Dod101
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Re: Budget

#390363

Postby Dod101 » February 26th, 2021, 7:07 pm

anon155742 wrote:The covid spending was mainly to protect the elderly, especially those over 75

The fair thing to do would be to apply national insurance to pension income


That is absolute rubbish. To protect the elderly? IT was to protect the jobs of those normally in work, that does not include many over 75s.

Dod

NeilW
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Re: Budget

#390470

Postby NeilW » February 27th, 2021, 8:13 am

1nvest wrote:Much more a expensive rate at which to borrow.


There is no mechanism by which there can be expensive rates unless the Bank of England permits it. For a yield to go up the price has to go down. If the price goes down and particularly if it goes below par then the BoE can just swap the Gilt for reserves and eliminate it from consideration - saving the government a lot of money. And that halts both the price decline and the increase in rates.

It is the BoE that determines Gilt rates, and the BoE is owned and directed by HM Treasury. At the moment the economy needs spending from somebody or lots of people become unemployed. There is some nervousness because of the build up of savings and no understanding of how much of that may be spent once lockdown lifts. If a lot is spent, earned and respent then that will create a taxation bonanza for the government which will eliminate the next round of Gilt issues anyway. Since there will be fewer Gilts issued and lots of excess reserves there will be no shortage of bids.

The trick in this budget is making sure there is enough economic capacity left free to absorb any potential splurge. Once we know the size of the splurge any spare capacity can be hoovered up later.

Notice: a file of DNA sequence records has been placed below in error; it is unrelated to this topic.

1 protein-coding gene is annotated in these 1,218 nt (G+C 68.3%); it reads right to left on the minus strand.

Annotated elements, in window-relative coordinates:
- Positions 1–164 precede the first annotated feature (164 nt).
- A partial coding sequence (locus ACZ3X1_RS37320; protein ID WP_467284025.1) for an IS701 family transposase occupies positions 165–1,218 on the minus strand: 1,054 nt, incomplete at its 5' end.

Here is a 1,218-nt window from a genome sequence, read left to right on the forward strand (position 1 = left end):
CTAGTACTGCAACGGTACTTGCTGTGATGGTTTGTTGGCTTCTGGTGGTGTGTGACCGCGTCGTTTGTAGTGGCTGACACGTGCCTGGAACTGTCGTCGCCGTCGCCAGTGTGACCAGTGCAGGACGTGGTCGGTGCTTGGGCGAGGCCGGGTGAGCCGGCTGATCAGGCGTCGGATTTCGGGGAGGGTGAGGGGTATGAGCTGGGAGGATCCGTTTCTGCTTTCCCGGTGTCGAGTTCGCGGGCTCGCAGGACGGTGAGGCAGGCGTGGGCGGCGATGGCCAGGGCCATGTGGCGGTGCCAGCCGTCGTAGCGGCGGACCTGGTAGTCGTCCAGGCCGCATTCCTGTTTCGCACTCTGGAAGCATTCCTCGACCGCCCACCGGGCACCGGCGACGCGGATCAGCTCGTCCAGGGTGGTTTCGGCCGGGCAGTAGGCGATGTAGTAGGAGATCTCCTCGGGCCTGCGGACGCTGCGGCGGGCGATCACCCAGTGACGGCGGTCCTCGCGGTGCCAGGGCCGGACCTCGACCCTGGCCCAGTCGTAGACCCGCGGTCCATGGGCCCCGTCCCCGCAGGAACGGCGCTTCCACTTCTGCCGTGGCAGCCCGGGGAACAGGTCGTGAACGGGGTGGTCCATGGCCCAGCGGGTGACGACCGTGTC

NeilW
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Re: Budget

#390474

Postby NeilW » February 27th, 2021, 8:18 am

absolutezero wrote:But I think he won't raise corp tax.


There is a good argument for raising corporation tax, in that it encourages investment spending.

If you really want to go down that road, put up corporation tax and abolish capital allowances - instead allowing all business spending as revenue spending.

Then corporation tax is effectively only paid by companies in the 'cash cow' phase of their development.

Nimrod103
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Re: Budget

#390478

Postby Nimrod103 » February 27th, 2021, 8:41 am

NeilW wrote:
absolutezero wrote:But I think he won't raise corp tax.


There is a good argument for raising corporation tax, in that it encourages investment spending.


Only if deductions for investment are allowed. Which of course means that other taxpayers are paying for investment, whether that is useful investment or not.

NeilW wrote:If you really want to go down that road, put up corporation tax and abolish capital allowances - instead allowing all business spending as revenue spending.

Then corporation tax is effectively only paid by companies in the 'cash cow' phase of their development.


We have been and remain in tax competition with countries like the RoI, which have succeeded in stealing companies from the UK. We should be lowering CT not raising it.